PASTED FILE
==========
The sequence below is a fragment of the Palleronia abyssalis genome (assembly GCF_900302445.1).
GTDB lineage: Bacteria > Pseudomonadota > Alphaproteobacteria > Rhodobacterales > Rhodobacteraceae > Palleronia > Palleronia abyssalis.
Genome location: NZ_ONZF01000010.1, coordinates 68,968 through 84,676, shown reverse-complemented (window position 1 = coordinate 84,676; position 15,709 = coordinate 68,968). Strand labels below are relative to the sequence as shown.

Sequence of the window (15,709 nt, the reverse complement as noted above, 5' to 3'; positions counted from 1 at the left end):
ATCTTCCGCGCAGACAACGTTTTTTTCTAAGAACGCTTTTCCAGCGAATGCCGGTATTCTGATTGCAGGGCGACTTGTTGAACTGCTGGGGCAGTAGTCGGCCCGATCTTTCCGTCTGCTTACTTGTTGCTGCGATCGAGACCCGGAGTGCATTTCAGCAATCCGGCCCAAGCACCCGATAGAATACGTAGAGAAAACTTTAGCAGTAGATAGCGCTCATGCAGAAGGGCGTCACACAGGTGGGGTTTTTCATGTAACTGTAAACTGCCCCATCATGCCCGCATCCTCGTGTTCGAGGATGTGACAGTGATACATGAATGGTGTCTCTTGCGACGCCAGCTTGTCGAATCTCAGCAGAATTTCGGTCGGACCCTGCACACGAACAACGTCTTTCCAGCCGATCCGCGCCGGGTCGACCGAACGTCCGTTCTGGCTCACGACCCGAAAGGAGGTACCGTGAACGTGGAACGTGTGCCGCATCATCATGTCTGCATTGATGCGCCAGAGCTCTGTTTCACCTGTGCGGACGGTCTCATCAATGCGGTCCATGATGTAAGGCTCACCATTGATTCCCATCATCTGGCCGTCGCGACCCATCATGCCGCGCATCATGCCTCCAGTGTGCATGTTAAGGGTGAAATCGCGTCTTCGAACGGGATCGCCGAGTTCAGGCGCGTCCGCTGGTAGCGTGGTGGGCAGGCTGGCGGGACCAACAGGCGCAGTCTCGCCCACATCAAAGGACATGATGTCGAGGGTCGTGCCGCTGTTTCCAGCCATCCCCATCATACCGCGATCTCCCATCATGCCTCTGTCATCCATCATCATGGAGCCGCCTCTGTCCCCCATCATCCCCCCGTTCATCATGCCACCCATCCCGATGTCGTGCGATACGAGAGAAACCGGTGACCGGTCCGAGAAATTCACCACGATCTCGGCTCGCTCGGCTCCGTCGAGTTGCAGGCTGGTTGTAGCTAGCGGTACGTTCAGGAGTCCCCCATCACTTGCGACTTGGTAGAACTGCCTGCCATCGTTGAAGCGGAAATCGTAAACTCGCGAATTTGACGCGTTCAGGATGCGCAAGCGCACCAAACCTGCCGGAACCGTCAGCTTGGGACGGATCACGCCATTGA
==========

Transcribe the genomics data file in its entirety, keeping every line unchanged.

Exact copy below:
The sequence below is a fragment of the Palleronia abyssalis genome (assembly GCF_900302445.1).
GTDB lineage: Bacteria > Pseudomonadota > Alphaproteobacteria > Rhodobacterales > Rhodobacteraceae > Palleronia > Palleronia abyssalis.
Genome location: NZ_ONZF01000010.1, coordinates 68,968 through 84,676, shown reverse-complemented (window position 1 = coordinate 84,676; position 15,709 = coordinate 68,968). Strand labels below are relative to the sequence as shown.

Sequence of the window (15,709 nt, the reverse complement as noted above, 5' to 3'; positions counted from 1 at the left end):
ATCTTCCGCGCAGACAACGTTTTTTTCTAAGAACGCTTTTCCAGCGAATGCCGGTATTCTGATTGCAGGGCGACTTGTTGAACTGCTGGGGCAGTAGTCGGCCCGATCTTTCCGTCTGCTTACTTGTTGCTGCGATCGAGACCCGGAGTGCATTTCAGCAATCCGGCCCAAGCACCCGATAGAATACGTAGAGAAAACTTTAGCAGTAGATAGCGCTCATGCAGAAGGGCGTCACACAGGTGGGGTTTTTCATGTAACTGTAAACTGCCCCATCATGCCCGCATCCTCGTGTTCGAGGATGTGACAGTGATACATGAATGGTGTCTCTTGCGACGCCAGCTTGTCGAATCTCAGCAGAATTTCGGTCGGACCCTGCACACGAACAACGTCTTTCCAGCCGATCCGCGCCGGGTCGACCGAACGTCCGTTCTGGCTCACGACCCGAAAGGAGGTACCGTGAACGTGGAACGTGTGCCGCATCATCATGTCTGCATTGATGCGCCAGAGCTCTGTTTCACCTGTGCGGACGGTCTCATCAATGCGGTCCATGATGTAAGGCTCACCATTGATTCCCATCATCTGGCCGTCGCGACCCATCATGCCGCGCATCATGCCTCCAGTGTGCATGTTAAGGGTGAAATCGCGTCTTCGAACGGGATCGCCGAGTTCAGGCGCGTCCGCTGGTAGCGTGGTGGGCAGGCTGGCGGGACCAACAGGCGCAGTCTCGCCCACATCAAAGGACATGATGTCGAGGGTCGTGCCGCTGTTTCCAGCCATCCCCATCATACCGCGATCTCCCATCATGCCTCTGTCATCCATCATCATGGAGCCGCCTCTGTCCCCCATCATCCCCCCGTTCATCATGCCACCCATCCCGATGTCGTGCGATACGAGAGAAACCGGTGACCGGTCCGAGAAATTCACCACGATCTCGGCTCGCTCGGCTCCGTCGAGTTGCAGGCTGGTTGTAGCTAGCGGTACGTTCAGGAGTCCCCCATCACTTGCGACTTGGTAGAACTGCCTGCCATCGTTGAAGCGGAAATCGTAAACTCGCGAATTTGACGCGTTCAGGATGCGCAAGCGCACCAAACCTGCCGGAACCGTCAGCTTGGGACGGATCACGCCATTGA